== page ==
Jiuquan, Gansu -- China successfully launched its third manned spacecraft on Thursday with three astronauts on board to attempt the country's first-ever space walk.
The spaceship Shenzhou-7 blasted off on a Long March II-F carrier rocket from the Jiuquan Satellite Launch Center in the northwestern Gansu Province at 9:10 p.m. after a breathtaking countdown to another milestone on China's space journey.
Onboard pilots Zhai Zhigang, Liu Boming and Jing Haipeng are expected to orbit the earth for three days, when one of them will float out of the cabin about 343 kilometers above the earth.
When they make it, China will become the third country in the world who is able to conduct extravehicular activity (EVA) in space following the former Soviet Union and the United States.
President Hu Jintao watched the historic moment at the launch center, joined by senior Communist Party of China (CPC) official Zhou Yongkang, Chinese space scientists and other work staff.
Hu congratulated experts and taikonauts on the successful launch of Shenzhou-7, which was declared about 22 minutes after the liftoff by chief commander Gen. Chang Wanquan of the manned space project.
"The successful launch marked the first victory of the Shenzhou-7 mission," Hu said in a brief speech after Chang announced the spacecraft entered the preset orbit.
He hailed the mission as "another feat on the Chinese people's journey to ascend the peak of science and technology", urging the staff to carry on their efforts to achieve a full-scale triumph.
It was China's third consecutive successful launch of a manned spacecraft since the country sent its first man into space in 2003. Two taikonauts flew in 2005.
From a screen at the BACC showing real-time pictures of the astronauts, the pilots, all 42 years old, looked calm during the launch, waving their hands to the camera from time to time. Zhai was seen flipping through the operation manual and making a gesture of victory with two fingers up.
Two of the trio would enter the orbital module, where one would put on domestically-made spacesuit Feitian and leave the module to take back test samples loaded outside, said Zhou Jianping, chief designer of the country's manned space project.
The other would wear a Russian Orlan suit and stay in the depressurized cabin for support, said Zhou.
"We wish we could fly freely in space just like Feitian on the ancient Buddhist murals, so we gave this name to the homemade spacesuit," said Zhou.
Feitian, which literally means flying in the sky, is the name of a legendary Buddhist goddess.
Other tasks of the Shenzhou-7 crew include the release of a small monitoring satellite and a trial of the data relay of the satellite Tianlian-I.
If successful, the mission would be of great significance to the country's future plans to build a space lab and a space station, said Zhang Jianqi, deputy chief commander of the manned space project.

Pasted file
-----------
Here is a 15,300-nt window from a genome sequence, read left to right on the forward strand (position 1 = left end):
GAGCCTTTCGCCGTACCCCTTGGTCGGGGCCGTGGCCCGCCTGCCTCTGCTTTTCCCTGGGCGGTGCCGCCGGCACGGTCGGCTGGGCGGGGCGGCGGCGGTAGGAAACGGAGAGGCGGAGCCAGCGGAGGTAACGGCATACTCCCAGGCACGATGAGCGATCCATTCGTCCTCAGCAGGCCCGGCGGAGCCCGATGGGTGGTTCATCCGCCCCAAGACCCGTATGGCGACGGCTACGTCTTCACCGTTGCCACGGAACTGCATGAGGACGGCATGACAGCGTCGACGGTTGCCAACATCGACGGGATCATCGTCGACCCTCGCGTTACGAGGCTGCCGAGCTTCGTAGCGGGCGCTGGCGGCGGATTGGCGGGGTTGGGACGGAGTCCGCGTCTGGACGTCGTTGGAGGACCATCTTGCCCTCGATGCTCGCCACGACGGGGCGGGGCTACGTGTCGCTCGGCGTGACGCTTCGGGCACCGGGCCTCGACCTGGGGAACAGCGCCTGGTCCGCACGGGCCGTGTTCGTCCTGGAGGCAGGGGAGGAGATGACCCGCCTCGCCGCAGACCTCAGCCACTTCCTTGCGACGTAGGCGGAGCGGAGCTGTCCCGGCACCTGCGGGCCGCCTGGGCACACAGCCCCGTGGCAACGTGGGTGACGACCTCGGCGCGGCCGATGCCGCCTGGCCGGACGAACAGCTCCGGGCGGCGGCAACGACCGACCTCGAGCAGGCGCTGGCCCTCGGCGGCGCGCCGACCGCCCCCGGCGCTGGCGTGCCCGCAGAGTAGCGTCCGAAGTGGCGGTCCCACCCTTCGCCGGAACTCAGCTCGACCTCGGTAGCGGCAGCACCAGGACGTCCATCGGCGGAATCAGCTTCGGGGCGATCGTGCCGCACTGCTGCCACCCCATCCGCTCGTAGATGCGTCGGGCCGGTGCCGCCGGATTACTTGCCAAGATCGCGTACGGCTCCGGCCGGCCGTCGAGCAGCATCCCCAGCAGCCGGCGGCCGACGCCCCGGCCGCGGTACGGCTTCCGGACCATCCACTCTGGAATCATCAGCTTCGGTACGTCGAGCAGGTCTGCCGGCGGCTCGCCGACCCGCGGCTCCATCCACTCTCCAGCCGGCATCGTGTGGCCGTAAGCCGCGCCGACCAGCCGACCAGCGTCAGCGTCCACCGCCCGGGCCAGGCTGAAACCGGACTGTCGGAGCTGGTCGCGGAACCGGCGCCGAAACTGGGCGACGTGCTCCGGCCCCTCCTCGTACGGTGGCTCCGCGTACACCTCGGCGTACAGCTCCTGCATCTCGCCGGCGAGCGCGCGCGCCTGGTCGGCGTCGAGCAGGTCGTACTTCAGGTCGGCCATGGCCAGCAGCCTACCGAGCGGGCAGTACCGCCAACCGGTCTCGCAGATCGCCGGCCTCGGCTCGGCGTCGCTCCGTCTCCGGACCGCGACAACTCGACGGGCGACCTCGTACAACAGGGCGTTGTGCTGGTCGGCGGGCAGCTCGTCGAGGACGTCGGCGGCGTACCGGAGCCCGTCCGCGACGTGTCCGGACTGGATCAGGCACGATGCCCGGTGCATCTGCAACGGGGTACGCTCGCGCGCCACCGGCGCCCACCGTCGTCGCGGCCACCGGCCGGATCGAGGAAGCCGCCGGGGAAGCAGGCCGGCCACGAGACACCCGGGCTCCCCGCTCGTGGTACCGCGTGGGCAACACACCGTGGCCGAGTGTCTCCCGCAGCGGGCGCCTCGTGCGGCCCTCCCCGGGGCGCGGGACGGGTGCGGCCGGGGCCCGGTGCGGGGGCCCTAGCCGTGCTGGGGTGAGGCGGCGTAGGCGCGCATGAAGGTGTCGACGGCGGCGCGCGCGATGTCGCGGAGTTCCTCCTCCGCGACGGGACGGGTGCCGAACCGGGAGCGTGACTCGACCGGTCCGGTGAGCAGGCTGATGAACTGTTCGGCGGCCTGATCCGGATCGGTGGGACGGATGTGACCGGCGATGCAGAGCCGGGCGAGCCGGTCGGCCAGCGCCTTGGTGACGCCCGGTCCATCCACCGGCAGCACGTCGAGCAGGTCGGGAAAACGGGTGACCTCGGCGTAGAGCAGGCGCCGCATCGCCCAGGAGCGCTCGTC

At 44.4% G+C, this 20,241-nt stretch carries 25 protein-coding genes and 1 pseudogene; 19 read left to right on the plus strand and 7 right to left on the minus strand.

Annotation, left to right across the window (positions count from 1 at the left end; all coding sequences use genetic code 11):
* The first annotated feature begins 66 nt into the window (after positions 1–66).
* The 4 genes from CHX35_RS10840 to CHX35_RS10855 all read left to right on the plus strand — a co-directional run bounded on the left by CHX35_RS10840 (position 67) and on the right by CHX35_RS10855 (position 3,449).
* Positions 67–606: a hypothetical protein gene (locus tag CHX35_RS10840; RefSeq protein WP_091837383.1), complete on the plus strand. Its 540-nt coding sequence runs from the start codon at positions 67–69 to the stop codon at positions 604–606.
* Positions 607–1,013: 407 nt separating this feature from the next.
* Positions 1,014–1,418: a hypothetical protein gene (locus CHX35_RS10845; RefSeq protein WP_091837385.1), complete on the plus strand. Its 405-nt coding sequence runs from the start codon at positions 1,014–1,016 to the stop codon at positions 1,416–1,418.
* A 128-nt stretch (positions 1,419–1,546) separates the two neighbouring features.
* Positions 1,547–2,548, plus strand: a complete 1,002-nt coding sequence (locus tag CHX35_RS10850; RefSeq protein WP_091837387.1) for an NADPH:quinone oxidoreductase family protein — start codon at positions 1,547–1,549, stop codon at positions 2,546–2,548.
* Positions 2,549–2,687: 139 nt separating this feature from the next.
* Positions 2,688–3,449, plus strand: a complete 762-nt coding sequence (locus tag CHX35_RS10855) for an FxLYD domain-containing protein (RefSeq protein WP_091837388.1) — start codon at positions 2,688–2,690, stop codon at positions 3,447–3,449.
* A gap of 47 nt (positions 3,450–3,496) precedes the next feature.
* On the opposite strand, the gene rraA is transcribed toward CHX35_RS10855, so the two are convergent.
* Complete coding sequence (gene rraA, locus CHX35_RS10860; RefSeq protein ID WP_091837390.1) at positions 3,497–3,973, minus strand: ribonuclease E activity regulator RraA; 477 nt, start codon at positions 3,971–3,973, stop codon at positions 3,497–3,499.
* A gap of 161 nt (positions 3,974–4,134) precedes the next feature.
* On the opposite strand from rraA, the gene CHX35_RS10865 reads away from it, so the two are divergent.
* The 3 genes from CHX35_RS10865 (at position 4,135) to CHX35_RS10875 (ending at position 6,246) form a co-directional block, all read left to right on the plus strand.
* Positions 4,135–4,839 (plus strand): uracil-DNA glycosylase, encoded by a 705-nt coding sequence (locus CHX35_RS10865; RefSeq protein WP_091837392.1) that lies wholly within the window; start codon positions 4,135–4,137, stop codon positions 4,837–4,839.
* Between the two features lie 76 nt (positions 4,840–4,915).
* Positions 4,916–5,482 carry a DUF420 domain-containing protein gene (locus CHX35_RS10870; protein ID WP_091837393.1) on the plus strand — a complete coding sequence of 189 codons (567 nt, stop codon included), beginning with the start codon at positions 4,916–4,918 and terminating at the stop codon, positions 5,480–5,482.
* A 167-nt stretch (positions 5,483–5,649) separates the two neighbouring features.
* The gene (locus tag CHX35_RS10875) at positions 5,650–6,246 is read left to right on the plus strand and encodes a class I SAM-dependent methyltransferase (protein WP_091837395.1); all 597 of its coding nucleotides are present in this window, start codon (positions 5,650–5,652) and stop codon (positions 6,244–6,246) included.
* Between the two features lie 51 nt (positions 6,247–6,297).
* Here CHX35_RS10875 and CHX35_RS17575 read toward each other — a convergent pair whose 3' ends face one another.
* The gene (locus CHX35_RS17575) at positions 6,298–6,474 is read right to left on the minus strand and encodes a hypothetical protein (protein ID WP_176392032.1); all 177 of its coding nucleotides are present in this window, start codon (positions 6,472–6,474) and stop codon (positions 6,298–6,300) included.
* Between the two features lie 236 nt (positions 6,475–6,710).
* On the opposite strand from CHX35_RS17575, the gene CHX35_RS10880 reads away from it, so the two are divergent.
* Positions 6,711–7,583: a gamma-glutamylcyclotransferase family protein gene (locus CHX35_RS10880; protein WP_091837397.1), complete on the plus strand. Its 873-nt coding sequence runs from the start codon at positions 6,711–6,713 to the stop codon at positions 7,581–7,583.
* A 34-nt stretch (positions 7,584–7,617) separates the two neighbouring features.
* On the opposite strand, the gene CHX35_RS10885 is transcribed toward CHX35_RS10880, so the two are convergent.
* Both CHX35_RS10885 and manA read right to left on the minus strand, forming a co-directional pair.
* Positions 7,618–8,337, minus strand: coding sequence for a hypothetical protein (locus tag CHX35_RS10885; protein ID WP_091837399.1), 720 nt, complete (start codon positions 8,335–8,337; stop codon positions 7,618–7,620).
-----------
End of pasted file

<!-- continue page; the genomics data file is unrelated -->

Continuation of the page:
"China pursues the principle of making peaceful use of space in its exploration and development," Zhang told Xinhua, saying the country was willing to carry out various forms of international cooperation in space exploration.
The country has announced that its manned space program is being carried out in three stages, which eventually lead to the establishment of a permanent space station.
The planned space walk during the Shenzhou-7 mission will be one key step of the program's second stage, which also involves the docking between capsule and space module and establishment of a space lab.
China has made a series of technical breakthroughs for the Shenzhou-7 project, including the independent research and development of the world's most expensive EVA suit, which costs 30million yuan (about 4.4 million U.S. dollars) each, scientists said.
Among other highlights were a new airlock module that didn't appear in the previous six flights and a safer, more comfortable rocket with 36 technological improvements.
The spaceship is scheduled to land in the central region of north China's Inner Mongolia Autonomous Region after completing the task.
As millions of Chinese glued their eyes to the live broadcast of the Shenzhou-7's launch, people in Inner Mongolia couldn't wait for its return.
"I am proud that the Shenzhou spacecraft will land near my home. I hope I could do something for it," herdsman Qi Qingtu said.
In 2005, the magnetic recorder, or "black box" of the Shenzhou-6, was first sighted by a herdswoman in Otog Banner in the autonomous region, which fell on the pasture just 1.5 kilometers away from her home.
World attention on China's leap forward in space boosted the nation's pride, as 13 journalists from 10 overseas media agencies such as Reuters and Associated Press covered Shenzhou-7's takeoff at Jiuquan on Thursday night, the first time China allowed overseas media to report at the launch site.
Senior CPC leaders Wu Bangguo, Jia Qinglin, Li Changchun, Xi Jinping and Li Keqiang watched the launch at the BACC, while astronomic buffs took the chance to track and watch the spacecraft with telescopes and cameras.
"The launch shows how advanced our country's space technology is," said 65-year-old Zhang Jizhong in Zhengzhou, capital of central China's Henan province, after watching television for about five hours.
For Chen Lin, a Beijing-based linguistic professor, the fact that foreign media increasingly referred to Chinese astronauts as "taikonauts", a term coined on the basis of the Chinese term "taikongren" (literally means spaceman in Chinese), was a signal of China's growing global influence.